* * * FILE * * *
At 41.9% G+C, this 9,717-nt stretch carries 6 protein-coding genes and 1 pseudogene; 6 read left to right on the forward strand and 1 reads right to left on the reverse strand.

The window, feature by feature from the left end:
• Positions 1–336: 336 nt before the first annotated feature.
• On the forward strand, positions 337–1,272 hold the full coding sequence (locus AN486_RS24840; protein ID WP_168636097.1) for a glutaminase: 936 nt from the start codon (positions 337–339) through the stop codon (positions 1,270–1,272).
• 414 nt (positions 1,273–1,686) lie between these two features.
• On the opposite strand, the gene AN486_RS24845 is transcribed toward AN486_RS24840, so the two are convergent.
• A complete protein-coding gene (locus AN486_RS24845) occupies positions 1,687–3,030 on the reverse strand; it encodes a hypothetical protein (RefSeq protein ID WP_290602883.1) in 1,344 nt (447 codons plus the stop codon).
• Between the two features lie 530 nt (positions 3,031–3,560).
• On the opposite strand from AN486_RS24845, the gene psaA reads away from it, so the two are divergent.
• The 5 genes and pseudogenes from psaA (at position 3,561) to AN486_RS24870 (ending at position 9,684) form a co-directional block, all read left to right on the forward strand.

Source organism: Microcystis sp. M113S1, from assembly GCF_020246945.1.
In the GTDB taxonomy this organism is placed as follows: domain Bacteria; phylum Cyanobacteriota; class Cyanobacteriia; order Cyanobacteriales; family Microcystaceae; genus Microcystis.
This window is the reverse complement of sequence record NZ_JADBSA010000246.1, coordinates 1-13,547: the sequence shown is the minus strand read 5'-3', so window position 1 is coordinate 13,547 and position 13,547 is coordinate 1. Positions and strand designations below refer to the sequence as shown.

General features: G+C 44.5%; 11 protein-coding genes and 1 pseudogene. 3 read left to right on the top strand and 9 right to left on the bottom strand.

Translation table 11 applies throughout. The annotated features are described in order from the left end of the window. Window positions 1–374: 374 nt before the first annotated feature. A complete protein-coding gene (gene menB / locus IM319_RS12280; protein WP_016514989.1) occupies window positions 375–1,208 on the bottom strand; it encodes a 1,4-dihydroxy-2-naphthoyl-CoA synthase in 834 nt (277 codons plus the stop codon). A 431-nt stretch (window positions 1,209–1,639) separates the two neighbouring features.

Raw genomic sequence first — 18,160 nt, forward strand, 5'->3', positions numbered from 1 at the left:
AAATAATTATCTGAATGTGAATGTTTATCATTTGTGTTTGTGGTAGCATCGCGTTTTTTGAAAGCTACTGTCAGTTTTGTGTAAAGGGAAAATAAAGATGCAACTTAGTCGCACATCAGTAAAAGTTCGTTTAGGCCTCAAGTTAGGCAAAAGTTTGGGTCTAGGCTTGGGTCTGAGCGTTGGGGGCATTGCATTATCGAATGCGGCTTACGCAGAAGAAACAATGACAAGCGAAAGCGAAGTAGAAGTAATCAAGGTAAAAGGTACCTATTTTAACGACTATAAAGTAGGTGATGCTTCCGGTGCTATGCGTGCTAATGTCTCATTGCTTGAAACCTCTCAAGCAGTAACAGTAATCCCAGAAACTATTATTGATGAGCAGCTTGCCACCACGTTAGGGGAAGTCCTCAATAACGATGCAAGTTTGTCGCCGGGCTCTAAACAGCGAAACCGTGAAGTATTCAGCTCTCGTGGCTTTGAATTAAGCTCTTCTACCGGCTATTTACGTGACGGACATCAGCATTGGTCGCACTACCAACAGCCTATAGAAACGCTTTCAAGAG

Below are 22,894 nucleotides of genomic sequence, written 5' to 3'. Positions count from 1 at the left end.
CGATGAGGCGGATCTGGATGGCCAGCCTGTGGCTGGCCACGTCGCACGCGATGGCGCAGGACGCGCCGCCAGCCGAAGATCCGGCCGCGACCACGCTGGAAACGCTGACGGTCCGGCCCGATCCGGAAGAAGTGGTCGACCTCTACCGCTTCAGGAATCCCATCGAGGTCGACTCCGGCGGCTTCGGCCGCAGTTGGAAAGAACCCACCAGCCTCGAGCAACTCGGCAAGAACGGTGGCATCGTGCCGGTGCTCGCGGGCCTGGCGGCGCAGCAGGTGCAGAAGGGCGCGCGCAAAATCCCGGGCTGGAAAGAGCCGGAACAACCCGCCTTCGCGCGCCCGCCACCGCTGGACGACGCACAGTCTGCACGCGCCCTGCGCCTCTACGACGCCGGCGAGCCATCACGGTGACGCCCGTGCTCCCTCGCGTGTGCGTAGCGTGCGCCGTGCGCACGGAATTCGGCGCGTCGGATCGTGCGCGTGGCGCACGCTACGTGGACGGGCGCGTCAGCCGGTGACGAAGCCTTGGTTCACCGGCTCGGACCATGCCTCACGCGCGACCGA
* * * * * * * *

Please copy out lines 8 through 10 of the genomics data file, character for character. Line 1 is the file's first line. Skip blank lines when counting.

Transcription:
• Between the two features lie 530 nt (positions 3,031–3,560).
• On the opposite strand from AN486_RS24845, the gene psaA reads away from it, so the two are divergent.
• The 5 genes and pseudogenes from psaA (at position 3,561) to AN486_RS24870 (ending at position 9,684) form a co-directional block, all read left to right on the forward strand.